By Paul-Stuart Greenough
For the first time in decades we have five generations in the workforce – with this, differences and struggles between team members have become unavoidable. Core and work values; methods of communication; expectations of feedback and the ways in which people work all differ between the Veterans and Gen-Z. This is inevitable, but creating a cohesive working and learning environment that incorporates all ages is not the impossible feat it may seem.
We spoke to our Head of Learning Kirsty Mac to find out how technology can be a binder of generations rather than a tool for division.
“We’ve got a minimum of four generations in our organisation now and I think that that has been seen as more of a challenge than a possibility. I think there’s a really, negative narrative that still exists around Millennials. That they have low attention spans for example. There is a lot of thought about how to retain Millennials, but I find that a lot of the Baby-boomer generation are questioning “Well what about us? No one is thinking about how to retain us, no one’s thinking about how to crystallise our knowledge and our institutional experience” and I think that there needs to be a strategy for all generations.”
Research suggests that the strategy needed is to flip the current methods of mentoring on their head. Previously we have known the older generations to guide and coach younger generations entering the workforce, as experience gets passed onto newer employees. With technology now prevalent in all industries, the knowledge of digital is greater in the generations that have grown up with it. It stands to reason that instead of an age-based, hierarchy of mentoring, modern work-forces would be better suited to having a more lateral approach to mentoring. With different demographics offering their knowledge and experience from within different areas of a business– instead of from top-to-bottom, making it a more level playing field.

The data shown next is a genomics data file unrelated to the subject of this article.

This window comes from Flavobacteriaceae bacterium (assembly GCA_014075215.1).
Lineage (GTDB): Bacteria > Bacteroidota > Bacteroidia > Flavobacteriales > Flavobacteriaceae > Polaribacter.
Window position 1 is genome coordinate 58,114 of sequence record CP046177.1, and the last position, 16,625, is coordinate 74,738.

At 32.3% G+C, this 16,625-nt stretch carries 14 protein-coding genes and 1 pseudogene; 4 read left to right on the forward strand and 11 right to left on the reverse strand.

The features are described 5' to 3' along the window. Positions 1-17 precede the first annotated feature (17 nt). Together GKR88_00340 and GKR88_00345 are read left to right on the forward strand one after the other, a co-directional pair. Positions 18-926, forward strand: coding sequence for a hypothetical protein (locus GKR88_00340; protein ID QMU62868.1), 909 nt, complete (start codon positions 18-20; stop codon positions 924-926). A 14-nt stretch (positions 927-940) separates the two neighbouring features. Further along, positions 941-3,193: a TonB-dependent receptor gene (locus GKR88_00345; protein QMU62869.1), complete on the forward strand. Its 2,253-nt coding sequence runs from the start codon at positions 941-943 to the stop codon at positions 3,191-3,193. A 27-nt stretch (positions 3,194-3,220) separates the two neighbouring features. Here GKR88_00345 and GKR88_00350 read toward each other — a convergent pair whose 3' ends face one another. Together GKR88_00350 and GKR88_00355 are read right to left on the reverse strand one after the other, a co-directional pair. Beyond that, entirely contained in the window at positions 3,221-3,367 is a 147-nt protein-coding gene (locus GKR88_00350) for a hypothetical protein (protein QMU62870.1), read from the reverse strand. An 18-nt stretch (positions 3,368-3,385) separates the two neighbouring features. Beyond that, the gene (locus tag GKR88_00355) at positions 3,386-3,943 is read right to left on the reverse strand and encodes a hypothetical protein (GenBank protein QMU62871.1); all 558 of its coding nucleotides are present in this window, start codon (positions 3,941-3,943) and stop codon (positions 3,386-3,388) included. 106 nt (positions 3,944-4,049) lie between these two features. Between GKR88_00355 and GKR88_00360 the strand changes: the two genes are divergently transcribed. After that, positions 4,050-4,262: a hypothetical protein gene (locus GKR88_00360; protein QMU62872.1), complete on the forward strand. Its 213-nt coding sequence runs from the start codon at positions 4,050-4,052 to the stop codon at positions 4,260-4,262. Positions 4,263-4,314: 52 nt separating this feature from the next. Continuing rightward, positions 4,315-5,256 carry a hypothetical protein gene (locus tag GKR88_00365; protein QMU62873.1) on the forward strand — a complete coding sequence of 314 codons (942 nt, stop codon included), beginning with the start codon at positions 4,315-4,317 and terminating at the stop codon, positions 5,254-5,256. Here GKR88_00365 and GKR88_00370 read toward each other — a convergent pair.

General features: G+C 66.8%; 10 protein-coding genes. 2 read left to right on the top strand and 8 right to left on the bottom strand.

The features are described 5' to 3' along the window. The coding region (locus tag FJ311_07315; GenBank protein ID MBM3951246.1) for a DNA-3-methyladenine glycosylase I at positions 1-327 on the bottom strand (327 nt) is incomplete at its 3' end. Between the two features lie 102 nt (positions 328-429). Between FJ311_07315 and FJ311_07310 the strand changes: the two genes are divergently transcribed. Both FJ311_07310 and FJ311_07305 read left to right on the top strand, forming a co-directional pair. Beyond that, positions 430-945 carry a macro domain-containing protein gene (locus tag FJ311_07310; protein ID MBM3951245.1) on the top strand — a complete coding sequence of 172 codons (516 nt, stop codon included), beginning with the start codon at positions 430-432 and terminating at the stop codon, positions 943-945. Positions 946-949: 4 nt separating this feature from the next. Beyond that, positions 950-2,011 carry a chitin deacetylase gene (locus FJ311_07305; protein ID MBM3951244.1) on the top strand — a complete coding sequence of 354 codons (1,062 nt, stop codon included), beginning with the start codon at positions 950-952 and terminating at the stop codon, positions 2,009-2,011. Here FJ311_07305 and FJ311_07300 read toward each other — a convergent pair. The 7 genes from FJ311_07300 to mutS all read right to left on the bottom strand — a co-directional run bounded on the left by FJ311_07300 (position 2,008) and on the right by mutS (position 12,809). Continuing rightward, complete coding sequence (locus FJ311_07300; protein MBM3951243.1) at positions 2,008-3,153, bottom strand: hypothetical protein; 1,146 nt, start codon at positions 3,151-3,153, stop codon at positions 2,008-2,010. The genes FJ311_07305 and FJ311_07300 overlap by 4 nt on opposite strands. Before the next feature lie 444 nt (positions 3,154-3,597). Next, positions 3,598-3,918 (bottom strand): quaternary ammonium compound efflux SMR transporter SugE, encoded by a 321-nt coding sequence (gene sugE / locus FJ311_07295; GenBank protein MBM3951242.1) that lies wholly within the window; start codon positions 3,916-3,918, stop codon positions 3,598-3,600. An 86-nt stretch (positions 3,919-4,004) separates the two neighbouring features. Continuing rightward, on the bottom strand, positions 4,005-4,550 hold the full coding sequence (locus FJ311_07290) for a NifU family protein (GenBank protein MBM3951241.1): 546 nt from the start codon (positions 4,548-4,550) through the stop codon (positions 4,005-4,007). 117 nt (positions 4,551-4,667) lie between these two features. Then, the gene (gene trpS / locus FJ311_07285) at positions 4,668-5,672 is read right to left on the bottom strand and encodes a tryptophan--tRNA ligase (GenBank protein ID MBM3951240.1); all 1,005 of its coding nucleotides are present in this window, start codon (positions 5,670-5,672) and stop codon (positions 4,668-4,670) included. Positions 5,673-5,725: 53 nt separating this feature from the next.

This would open-up a fresh narrative surrounding generational differences. Allowing those with a greater digital understanding to teach those without, adding value to their position, and those with practical experience to pass on that knowledge, sustaining the value that they bring to an organisation.
“There are a lot of perceptions and misconceptions. It’s a real paradox of ‘How do you accommodate all generations without compartmentalising? This will be for the Millennials and this is for the Baby-boomers’ because the common denominator is that we are all human and we are all in the same environment. It’s about working with learning strategies that work with the common denominators.”
With training and development strategies, it is advantageous to introduce them through different channels. For instance email is the preferred choice of Baby-boomers whereas video chats or voice memos are preferred by Millennials. Internal communications can be both tailored to and inclusive to all generations, while still maintaining equilibrium amongst the workforce.
Of course, the end goal is to create unison amongst the generations, but to do that an organisation or learning environment needs to offer different channels.
“An ecosystem of learning is really, important. There needs to be a facility where people can have face-to-face workshops, because there are a lot of organisations that are saying “Well we will just put it all online.” You can’t put everything online… well you could, but it’s not going to have the same impact. I think that we have to be savvier about how we put things online, so that we have an ecosystem that is face-to-face, where there are webinars, podcasts, apps; so that we have a myriad of things that meet people where they’re at but also that it’s not just for set generations. That’s a narrative and a perception that we need to move away from.”
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